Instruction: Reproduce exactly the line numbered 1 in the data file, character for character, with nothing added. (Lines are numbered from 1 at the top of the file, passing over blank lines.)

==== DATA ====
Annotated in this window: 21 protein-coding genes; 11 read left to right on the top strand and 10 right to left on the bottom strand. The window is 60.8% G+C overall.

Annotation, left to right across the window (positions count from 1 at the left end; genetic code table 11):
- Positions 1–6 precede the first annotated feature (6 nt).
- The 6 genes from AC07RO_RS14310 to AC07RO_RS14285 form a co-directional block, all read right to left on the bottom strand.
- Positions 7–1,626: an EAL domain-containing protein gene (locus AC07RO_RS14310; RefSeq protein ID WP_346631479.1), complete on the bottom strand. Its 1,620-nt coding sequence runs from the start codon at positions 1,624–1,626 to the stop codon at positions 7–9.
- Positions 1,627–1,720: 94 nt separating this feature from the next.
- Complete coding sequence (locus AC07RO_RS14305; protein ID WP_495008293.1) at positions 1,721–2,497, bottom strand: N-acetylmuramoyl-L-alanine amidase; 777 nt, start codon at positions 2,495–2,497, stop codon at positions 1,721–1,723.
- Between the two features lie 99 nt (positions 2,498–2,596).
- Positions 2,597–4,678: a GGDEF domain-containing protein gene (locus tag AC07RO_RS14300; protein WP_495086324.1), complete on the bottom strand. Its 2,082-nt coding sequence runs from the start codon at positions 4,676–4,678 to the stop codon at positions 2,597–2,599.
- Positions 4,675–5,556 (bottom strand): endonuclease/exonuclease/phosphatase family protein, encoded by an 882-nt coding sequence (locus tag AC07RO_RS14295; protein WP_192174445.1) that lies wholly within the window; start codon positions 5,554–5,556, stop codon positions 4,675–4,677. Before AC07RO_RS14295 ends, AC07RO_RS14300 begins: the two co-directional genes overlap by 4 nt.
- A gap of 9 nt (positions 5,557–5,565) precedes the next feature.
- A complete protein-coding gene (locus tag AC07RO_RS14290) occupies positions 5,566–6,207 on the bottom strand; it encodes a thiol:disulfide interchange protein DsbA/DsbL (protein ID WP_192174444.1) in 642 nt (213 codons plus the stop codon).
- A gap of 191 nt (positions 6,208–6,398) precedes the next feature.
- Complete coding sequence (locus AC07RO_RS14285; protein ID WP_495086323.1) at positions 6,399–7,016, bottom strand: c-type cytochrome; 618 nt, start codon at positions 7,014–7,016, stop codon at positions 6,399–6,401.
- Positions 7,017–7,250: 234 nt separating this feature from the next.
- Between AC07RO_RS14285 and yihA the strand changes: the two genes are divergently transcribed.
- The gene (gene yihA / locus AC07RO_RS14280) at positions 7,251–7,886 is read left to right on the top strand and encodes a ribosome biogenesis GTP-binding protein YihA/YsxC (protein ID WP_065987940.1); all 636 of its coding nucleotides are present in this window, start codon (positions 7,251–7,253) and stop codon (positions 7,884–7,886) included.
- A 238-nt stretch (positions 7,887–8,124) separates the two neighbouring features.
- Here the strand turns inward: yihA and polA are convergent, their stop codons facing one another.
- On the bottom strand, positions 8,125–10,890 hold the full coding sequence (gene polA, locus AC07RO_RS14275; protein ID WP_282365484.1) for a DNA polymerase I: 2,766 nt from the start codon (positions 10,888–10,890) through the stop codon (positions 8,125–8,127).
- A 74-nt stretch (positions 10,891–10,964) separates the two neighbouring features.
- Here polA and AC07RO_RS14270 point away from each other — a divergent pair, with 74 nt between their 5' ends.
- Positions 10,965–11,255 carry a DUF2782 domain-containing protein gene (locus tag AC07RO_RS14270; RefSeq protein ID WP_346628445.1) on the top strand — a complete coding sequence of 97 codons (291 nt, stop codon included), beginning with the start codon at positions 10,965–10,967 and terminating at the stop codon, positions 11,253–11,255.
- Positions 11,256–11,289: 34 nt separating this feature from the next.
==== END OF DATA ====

Annotated in this window: 21 protein-coding genes; 11 read left to right on the top strand and 10 right to left on the bottom strand. The window is 60.8% G+C overall.